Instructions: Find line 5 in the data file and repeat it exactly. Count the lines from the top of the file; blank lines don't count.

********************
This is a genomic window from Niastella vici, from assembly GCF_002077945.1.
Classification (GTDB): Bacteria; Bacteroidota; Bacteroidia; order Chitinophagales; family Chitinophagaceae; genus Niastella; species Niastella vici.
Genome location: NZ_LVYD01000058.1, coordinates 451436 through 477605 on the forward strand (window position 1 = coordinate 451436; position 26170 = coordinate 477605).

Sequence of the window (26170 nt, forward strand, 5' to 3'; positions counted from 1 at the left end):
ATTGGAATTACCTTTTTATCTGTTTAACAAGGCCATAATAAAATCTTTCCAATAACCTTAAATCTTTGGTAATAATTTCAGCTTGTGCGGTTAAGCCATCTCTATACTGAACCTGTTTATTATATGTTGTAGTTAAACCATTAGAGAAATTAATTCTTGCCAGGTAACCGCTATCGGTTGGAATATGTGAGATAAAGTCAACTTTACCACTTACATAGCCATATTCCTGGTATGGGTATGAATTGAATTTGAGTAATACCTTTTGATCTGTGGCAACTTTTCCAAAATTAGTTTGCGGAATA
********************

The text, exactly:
ATTGGAATTACCTTTTTATCTGTTTAACAAGGCCATAATAAAATCTTTCCAATAACCTTAAATCTTTGGTAATAATTTCAGCTTGTGCGGTTAAGCCATCTCTATACTGAACCTGTTTATTATATGTTGTAGTTAAACCATTAGAGAAATTAATTCTTGCCAGGTAACCGCTATCGGTTGGAATATGTGAGATAAAGTCAACTTTACCACTTACATAGCCATATTCCTGGTATGGGTATGAATTGAATTTGAGTAATACCTTTTGATCTGTGGCAACTTTTCCAAAATTAGTTTGCGGAATA